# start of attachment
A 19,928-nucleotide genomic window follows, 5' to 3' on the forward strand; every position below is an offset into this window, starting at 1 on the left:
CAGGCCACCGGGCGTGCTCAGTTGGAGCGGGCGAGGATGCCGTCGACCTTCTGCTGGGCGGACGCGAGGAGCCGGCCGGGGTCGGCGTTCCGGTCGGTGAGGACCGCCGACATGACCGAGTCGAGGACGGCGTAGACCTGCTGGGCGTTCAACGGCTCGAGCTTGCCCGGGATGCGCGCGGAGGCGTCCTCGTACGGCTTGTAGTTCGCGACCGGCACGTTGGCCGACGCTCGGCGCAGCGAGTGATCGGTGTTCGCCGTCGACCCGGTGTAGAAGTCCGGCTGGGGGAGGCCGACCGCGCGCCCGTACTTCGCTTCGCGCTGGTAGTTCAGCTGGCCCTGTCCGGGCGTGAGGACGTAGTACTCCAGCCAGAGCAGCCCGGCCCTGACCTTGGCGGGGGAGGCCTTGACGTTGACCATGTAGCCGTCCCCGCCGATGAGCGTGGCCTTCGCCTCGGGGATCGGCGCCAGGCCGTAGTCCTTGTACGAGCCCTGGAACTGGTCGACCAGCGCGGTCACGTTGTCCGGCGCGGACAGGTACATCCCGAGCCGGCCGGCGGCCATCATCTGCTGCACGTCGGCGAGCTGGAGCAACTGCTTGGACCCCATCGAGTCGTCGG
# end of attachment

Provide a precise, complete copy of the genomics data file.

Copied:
A 19,928-nucleotide genomic window follows, 5' to 3' on the forward strand; every position below is an offset into this window, starting at 1 on the left:
CAGGCCACCGGGCGTGCTCAGTTGGAGCGGGCGAGGATGCCGTCGACCTTCTGCTGGGCGGACGCGAGGAGCCGGCCGGGGTCGGCGTTCCGGTCGGTGAGGACCGCCGACATGACCGAGTCGAGGACGGCGTAGACCTGCTGGGCGTTCAACGGCTCGAGCTTGCCCGGGATGCGCGCGGAGGCGTCCTCGTACGGCTTGTAGTTCGCGACCGGCACGTTGGCCGACGCTCGGCGCAGCGAGTGATCGGTGTTCGCCGTCGACCCGGTGTAGAAGTCCGGCTGGGGGAGGCCGACCGCGCGCCCGTACTTCGCTTCGCGCTGGTAGTTCAGCTGGCCCTGTCCGGGCGTGAGGACGTAGTACTCCAGCCAGAGCAGCCCGGCCCTGACCTTGGCGGGGGAGGCCTTGACGTTGACCATGTAGCCGTCCCCGCCGATGAGCGTGGCCTTCGCCTCGGGGATCGGCGCCAGGCCGTAGTCCTTGTACGAGCCCTGGAACTGGTCGACCAGCGCGGTCACGTTGTCCGGCGCGGACAGGTACATCCCGAGCCGGCCGGCGGCCATCATCTGCTGCACGTCGGCGAGCTGGAGCAACTGCTTGGACCCCATCGAGTCGTCGG